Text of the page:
Any keen good freelance today should still be able to do the same. Ignore the news 'event' - find the back story which can sell AFTER the news event as a photo essay or a set. Think features not news. Joe public with his or her smartphone does NOT produce feature concepts or photo sets.

Edited by David Kilpatrick
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Well as I said all IMVHO.

Mike,

 

what are sales like from News vs regular stock? Is it worth it? Papers are by far my lowest paying clients nowadays.

What is your opinion about training? Do you think everyone can have a go at it?

What would be the difference between people who had training and/or some years experience in the news field vs newbies or people journalists?

 

wim

 

edit: sorry rude as always: Mike thank you for your insightful post!

 

Wim,

 

Don't have enough data to be able to give you any real insight to be honest. Whilst I sold well initially on Alamy I basically abandoned my collection on here back in 2005 and focussed on social photography, particularly weddings, and since I started to look again at stock with fresh eyes now I'm more a commercial photographer with some portraits my opportunity to create more (and if I'm very honest better quality) stock images is on the rise again - albeit maybe a few years too late.

 

Since then, and after clear out, I'm playing catch up on quantity and variety to give myself a fighting chance in a library that is 40x what it was when I was first active.

 

I have sold images I submitted for Live News, but after the 48 hour timeframe and so they were part of the newspaper scheme. Had they been immediate sales then the fees would have been much much better. But that is down to the nature of what I photographed. I'd say from a purely immediate financial satisfaction it isn't (and certainly not compared to portraiture) - but then I'm still learning.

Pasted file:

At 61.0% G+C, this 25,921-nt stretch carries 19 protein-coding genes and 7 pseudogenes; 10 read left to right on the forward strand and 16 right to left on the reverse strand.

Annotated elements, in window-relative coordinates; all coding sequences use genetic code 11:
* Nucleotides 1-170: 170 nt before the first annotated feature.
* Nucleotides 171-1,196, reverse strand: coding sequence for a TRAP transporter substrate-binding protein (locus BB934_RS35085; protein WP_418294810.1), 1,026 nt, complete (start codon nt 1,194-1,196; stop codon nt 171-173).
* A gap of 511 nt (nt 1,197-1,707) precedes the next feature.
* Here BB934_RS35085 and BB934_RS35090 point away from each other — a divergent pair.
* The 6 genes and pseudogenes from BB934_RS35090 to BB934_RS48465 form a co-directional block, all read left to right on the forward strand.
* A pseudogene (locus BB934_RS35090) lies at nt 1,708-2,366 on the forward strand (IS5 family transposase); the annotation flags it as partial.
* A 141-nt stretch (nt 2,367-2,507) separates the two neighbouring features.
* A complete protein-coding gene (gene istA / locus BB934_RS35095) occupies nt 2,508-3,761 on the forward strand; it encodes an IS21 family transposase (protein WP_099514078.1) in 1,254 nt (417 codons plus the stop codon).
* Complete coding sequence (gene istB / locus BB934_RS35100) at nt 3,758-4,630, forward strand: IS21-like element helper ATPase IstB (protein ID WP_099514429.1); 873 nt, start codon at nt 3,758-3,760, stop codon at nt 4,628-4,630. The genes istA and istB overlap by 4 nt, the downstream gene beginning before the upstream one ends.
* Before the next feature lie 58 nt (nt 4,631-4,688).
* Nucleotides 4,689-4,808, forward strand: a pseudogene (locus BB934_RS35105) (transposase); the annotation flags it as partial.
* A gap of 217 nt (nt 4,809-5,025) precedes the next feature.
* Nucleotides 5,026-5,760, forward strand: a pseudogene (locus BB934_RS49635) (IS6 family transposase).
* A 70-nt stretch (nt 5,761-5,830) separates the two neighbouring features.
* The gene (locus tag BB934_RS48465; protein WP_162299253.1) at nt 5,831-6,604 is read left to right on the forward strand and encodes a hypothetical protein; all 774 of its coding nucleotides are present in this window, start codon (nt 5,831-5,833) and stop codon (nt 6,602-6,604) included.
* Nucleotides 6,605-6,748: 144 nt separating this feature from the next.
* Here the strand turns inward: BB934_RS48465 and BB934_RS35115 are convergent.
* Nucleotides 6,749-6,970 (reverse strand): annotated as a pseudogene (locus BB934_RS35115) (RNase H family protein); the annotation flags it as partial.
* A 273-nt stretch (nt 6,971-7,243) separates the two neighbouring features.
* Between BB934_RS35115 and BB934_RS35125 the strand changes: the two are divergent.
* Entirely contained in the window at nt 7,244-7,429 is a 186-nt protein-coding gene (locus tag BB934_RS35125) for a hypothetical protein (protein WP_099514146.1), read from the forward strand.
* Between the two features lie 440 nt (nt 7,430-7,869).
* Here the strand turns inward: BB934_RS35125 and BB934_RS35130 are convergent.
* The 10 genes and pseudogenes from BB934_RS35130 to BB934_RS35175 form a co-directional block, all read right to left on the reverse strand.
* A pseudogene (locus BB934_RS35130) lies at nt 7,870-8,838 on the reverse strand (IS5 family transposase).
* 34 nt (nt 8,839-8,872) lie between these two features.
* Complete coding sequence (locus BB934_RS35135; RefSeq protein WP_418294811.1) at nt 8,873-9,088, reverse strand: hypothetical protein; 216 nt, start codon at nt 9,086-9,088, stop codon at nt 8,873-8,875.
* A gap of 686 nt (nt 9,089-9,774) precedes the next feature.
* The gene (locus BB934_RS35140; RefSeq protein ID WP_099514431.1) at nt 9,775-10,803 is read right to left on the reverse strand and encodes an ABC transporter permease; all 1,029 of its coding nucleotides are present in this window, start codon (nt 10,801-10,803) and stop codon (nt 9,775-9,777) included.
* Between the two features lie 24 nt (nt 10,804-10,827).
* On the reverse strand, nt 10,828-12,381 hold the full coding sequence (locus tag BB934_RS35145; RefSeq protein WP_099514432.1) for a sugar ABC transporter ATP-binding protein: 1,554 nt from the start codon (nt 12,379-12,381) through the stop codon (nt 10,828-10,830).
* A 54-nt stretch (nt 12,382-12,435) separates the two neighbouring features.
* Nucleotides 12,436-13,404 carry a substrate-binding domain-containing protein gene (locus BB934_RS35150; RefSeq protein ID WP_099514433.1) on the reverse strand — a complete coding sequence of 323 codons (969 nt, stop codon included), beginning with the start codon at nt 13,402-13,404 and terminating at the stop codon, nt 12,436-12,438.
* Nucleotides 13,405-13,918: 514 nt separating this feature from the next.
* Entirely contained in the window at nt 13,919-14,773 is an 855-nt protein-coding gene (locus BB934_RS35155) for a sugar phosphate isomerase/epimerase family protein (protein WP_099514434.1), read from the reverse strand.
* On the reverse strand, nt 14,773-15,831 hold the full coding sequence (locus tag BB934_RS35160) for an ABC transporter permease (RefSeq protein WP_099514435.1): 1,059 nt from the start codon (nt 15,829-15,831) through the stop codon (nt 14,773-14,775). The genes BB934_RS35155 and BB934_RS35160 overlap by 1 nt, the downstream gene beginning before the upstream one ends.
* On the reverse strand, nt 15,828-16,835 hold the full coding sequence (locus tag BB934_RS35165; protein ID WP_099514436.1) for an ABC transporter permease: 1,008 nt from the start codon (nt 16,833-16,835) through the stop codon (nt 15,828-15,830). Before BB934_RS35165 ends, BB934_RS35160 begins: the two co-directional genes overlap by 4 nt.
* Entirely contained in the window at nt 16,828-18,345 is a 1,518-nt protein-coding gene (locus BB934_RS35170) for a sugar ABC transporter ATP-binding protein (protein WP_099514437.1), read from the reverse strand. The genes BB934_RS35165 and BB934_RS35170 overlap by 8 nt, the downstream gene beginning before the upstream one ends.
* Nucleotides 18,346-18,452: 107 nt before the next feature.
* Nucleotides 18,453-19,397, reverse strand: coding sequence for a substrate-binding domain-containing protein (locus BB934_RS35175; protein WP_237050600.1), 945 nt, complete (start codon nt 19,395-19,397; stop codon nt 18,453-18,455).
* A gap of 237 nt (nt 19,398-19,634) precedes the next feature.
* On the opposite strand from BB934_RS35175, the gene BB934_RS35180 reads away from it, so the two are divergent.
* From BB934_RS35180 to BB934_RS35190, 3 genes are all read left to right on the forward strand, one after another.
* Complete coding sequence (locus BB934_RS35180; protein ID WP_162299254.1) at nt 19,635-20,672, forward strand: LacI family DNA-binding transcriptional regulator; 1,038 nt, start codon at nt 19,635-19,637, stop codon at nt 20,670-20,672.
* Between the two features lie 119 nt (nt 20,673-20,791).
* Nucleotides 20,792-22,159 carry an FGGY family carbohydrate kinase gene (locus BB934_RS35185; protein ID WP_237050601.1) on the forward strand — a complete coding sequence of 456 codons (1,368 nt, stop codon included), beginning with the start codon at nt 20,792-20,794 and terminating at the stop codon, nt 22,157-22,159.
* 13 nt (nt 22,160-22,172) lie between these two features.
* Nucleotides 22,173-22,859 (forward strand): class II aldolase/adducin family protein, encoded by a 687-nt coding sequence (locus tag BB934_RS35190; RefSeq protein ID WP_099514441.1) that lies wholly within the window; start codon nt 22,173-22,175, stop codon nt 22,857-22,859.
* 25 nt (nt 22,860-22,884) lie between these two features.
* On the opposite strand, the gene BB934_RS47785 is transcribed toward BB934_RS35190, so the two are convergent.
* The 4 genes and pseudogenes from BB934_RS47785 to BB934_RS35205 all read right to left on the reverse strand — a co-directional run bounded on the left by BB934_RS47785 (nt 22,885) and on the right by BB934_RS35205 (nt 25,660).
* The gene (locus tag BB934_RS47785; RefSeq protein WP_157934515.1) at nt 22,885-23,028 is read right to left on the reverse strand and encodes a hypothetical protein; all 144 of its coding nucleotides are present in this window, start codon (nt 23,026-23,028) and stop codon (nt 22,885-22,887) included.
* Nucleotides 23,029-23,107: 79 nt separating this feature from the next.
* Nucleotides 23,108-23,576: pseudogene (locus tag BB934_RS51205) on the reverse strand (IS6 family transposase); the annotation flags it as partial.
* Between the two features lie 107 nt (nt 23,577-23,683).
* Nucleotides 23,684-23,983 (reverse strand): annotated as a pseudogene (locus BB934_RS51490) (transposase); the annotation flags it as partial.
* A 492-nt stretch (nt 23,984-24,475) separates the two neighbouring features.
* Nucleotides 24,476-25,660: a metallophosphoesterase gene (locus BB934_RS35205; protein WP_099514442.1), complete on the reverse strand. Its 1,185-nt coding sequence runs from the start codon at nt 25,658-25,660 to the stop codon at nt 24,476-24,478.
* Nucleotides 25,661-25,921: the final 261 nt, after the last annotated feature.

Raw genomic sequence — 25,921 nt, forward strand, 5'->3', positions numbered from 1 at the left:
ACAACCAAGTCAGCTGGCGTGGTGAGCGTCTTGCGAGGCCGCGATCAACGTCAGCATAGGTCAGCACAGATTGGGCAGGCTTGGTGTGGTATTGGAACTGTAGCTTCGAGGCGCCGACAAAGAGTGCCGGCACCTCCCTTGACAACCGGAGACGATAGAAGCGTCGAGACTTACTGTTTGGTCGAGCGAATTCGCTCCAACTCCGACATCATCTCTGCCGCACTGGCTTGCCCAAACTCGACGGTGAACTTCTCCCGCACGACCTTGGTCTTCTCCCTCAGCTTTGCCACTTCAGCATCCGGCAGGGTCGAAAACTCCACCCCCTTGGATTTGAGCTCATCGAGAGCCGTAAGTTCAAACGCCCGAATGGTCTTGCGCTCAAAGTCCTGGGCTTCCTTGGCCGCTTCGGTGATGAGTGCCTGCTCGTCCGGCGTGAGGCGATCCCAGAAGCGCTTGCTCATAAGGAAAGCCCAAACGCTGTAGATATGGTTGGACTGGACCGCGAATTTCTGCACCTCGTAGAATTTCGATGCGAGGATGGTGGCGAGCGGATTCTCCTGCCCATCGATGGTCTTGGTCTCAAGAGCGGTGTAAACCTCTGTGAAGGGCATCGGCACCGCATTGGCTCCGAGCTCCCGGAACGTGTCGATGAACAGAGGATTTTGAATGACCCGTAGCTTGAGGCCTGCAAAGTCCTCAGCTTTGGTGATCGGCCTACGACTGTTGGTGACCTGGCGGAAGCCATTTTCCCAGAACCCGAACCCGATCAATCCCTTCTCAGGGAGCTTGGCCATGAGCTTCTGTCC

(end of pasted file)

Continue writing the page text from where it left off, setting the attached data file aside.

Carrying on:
As for training - it couldn't possible harm, knowing how to build a feature as David points out above, isn't something that everyone grasps - but I suspect that it is more about finding out about the right things to cover, and being there at the right time in the right place through planning or happy accident - and then filing them quickly and accurately. As a seasoned newspaper snapper, or freelance PJ you'd be in a much better place but then I suspect you would either be working directly for someone, or supplying direct ;-)

 

Schelpping up to the same events that every other photographer and agency does and taking the same images, is again as David points out, is relatively futile - by all means get them quickly, but then look for the unique viewpoint and story.

Edited by Mike@Meonshore
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I myself sometimes look at the news feed and wonder if something fits 'news'

remember that what youre seeing on AlamyLiveNews is just what comes in ......much of it unusable, irrelevant or too late

 

What goes out from Alamy to the desks is, as Mike said,  a much smaller much more tightly edited selection

 

km